The Heart-Attack bird.

Just a good story about the time a bird almost gave me cardiac arrest.

Fresh out of university and ready to take on the world, I was extremely fortunate to have had the opportunity to take on a dream job for my first working opportunity. 

Working in the bush was exactly what I wanted to do and I got to join an incredible conservation team and the best part about it, is that I had a few of my very good friends in the team with me. I’m sure you can already begin to think of all of the mischief we got up to while working on the 21,000 hectares of the beautiful Marataba Contractual National Park. 

Nevertheless, we were very fortunate to have stayed on the reserve during COVID and because of all of the travelling restrictions for tourists, the lodges on the reserve were closed. There were very few staff and we had to keep a few general operations going but besides that, what else do you do when you have an entire reserve to yourself and a few of your friends? As you can imagine, we explored every corner of Marataba. 

One of our favourite things to do was to go on bush walks. Being on foot with wild animals is something that is hard to describe to an eager safari go’er if they haven’t done it themselves. When you are on a safari vehicle, we tend to have a false sense of security compared to when you are on foot, you need to be so aware of your environment because the last thing you want to do is find yourself in the middle of a pride of lions (been there done that, and that’s a story for another day!) Every sound, every smell, signs to look out for, change in wind direction, and even that funny gut feeling you get in your stomach - these are just a few things that you have to be conscious of while going on a bush walk.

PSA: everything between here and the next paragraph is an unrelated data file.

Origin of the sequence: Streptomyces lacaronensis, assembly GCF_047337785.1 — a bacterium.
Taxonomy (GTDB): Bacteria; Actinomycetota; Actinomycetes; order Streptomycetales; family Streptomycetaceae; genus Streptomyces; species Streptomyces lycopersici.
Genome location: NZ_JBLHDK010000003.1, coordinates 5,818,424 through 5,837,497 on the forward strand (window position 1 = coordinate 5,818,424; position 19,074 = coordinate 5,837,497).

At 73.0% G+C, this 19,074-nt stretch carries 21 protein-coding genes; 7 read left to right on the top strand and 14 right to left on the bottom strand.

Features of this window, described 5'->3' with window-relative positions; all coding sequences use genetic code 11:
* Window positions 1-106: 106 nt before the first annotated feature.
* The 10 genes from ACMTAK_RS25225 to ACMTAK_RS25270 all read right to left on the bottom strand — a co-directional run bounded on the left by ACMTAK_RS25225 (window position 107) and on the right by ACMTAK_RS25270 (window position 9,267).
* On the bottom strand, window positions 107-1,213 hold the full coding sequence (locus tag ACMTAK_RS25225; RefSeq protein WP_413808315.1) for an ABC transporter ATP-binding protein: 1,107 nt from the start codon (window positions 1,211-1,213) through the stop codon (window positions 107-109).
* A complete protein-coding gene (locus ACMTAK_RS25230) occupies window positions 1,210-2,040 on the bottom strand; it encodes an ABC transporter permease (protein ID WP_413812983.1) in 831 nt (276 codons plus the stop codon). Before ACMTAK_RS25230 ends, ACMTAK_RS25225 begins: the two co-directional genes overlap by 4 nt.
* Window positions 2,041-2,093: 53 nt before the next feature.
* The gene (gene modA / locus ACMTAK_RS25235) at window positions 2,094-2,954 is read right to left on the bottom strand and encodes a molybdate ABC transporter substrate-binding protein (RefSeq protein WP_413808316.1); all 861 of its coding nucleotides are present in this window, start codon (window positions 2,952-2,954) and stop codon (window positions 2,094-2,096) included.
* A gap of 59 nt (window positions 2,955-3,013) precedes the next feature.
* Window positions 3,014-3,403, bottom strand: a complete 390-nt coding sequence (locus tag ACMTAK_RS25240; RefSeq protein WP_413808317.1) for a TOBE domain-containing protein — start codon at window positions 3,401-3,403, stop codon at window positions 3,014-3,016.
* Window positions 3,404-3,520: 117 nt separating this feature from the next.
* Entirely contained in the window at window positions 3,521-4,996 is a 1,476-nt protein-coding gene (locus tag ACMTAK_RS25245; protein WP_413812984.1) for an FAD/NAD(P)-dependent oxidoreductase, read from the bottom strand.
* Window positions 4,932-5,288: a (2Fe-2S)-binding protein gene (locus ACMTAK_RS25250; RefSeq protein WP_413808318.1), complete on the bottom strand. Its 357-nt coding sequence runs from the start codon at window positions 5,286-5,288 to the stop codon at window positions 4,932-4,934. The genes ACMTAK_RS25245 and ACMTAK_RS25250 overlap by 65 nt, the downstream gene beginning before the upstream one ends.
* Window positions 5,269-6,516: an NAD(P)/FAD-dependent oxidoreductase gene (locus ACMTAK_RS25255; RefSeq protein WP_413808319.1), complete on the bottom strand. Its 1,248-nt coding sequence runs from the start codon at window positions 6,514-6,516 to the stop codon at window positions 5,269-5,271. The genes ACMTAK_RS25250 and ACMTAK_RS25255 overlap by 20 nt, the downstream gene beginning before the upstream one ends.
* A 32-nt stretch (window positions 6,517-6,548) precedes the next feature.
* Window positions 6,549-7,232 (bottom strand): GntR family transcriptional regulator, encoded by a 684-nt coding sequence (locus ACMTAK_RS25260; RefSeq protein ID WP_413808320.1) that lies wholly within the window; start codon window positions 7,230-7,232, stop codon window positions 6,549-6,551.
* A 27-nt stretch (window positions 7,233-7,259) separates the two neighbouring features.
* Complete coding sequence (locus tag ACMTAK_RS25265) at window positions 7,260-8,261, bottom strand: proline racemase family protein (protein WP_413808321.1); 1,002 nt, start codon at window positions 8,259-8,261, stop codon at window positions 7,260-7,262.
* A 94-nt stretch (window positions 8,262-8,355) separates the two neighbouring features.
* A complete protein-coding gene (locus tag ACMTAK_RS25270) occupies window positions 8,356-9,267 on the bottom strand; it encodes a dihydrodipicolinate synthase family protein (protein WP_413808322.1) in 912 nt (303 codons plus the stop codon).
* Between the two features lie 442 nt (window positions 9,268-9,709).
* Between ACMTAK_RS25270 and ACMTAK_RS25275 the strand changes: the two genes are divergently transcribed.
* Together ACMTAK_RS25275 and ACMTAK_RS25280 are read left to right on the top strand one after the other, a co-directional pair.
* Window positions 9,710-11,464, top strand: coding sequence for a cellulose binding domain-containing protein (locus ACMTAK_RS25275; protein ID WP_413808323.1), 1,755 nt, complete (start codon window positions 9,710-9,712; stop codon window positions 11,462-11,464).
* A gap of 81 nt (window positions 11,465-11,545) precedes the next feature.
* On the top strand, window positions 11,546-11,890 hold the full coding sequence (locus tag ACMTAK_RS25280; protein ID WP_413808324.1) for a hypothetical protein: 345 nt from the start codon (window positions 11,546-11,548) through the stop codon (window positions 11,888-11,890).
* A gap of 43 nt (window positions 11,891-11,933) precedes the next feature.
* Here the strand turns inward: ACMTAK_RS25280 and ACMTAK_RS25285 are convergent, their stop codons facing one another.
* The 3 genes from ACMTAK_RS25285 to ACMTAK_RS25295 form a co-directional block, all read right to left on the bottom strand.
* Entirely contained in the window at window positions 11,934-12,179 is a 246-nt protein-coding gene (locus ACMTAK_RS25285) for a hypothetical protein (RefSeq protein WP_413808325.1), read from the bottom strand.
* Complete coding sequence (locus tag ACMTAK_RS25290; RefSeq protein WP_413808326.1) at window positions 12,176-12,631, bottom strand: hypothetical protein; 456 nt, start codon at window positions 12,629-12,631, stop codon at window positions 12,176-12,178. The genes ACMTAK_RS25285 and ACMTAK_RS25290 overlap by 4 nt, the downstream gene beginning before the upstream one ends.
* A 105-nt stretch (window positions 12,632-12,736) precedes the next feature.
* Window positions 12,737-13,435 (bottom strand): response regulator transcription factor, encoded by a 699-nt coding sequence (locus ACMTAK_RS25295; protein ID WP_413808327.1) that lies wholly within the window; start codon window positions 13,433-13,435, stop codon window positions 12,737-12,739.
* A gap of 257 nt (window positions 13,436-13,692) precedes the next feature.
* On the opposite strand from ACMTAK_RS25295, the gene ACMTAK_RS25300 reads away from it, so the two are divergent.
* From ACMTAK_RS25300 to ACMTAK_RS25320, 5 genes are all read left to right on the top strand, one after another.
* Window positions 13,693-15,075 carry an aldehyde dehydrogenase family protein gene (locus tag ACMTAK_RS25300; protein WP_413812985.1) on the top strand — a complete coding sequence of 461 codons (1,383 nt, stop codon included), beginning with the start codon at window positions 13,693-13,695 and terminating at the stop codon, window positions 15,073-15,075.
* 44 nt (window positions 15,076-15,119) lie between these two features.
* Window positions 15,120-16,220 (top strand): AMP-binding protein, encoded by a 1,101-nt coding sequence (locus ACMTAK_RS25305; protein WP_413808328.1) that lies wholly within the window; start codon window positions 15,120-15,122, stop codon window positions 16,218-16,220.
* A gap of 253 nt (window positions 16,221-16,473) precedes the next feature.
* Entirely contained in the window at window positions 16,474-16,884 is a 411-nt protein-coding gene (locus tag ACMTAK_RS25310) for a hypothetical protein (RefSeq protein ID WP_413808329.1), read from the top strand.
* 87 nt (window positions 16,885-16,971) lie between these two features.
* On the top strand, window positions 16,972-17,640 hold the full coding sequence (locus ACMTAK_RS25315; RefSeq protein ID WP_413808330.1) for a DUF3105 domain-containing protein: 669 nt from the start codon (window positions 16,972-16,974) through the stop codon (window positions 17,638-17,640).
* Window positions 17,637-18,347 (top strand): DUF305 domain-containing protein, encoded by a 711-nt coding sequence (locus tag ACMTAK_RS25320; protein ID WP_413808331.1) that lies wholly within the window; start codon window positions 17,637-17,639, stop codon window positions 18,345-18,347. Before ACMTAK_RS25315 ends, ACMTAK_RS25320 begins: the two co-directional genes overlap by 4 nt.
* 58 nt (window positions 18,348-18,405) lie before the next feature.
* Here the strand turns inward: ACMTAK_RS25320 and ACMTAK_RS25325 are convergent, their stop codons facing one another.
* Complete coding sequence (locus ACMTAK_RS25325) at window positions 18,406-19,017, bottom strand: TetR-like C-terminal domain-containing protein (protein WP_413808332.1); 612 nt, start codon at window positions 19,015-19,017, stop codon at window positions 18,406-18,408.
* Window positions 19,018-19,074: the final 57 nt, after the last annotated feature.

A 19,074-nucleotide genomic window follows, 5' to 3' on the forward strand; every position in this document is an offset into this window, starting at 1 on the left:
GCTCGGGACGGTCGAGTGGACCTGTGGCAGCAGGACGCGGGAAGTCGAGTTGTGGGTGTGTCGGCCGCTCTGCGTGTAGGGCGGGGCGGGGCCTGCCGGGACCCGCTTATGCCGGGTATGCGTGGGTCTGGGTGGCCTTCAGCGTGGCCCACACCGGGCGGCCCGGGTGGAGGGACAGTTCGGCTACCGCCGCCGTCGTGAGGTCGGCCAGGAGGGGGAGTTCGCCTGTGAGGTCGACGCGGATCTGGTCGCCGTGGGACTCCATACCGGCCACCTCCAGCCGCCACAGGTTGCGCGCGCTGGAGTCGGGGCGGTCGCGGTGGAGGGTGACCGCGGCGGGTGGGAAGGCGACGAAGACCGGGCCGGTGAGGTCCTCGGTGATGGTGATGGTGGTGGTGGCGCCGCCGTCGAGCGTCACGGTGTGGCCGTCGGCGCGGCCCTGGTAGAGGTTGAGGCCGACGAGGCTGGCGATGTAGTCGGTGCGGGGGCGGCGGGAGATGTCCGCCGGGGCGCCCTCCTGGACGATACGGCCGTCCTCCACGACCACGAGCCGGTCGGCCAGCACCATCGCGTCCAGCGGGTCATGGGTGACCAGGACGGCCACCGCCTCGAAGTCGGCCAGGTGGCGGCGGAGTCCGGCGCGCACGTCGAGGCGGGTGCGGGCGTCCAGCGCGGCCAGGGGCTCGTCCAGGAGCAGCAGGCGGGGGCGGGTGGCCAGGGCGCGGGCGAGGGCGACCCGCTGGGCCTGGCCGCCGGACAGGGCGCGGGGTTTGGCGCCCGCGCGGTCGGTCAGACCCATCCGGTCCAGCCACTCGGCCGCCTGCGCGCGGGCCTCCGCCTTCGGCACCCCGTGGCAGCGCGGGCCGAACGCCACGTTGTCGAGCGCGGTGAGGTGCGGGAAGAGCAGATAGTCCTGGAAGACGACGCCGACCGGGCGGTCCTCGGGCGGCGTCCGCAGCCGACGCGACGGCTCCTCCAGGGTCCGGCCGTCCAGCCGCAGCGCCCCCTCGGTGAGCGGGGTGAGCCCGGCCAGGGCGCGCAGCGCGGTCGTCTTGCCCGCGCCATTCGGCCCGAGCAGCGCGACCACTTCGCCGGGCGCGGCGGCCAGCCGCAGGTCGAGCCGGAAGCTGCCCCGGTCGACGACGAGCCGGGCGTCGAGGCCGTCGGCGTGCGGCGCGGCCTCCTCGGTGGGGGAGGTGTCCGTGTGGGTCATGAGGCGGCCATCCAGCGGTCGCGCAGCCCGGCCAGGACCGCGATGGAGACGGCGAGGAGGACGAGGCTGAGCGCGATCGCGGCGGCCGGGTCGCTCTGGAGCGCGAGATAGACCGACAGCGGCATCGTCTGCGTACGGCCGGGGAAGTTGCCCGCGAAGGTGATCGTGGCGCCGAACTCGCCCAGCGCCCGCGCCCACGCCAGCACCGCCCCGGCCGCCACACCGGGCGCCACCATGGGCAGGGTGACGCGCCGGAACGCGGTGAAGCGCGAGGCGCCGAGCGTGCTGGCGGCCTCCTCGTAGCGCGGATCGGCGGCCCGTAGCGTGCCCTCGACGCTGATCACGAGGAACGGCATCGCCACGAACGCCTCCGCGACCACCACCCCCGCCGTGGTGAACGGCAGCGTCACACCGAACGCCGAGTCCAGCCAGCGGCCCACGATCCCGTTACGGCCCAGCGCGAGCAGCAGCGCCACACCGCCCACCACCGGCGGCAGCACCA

Now, on one particular morning we decided that we were going to do a walk to try and track down the dominant male lions we had on the reserve - two beautiful boys that we had walked before so we had an idea of what we were in for. Before leaving our camp, we heard them early in the morning roaring towards the east of the reserve so we had a direction to work with, and off we went. The first hour of the walk was incredible! We had come across a herd of elephants and decided to sit and enjoy the calm environment they created as you heard them moving through the bushes, pulling up tuffs of grass as they went along, and with the sun rising, it was really turning out to be a perfect day for walking.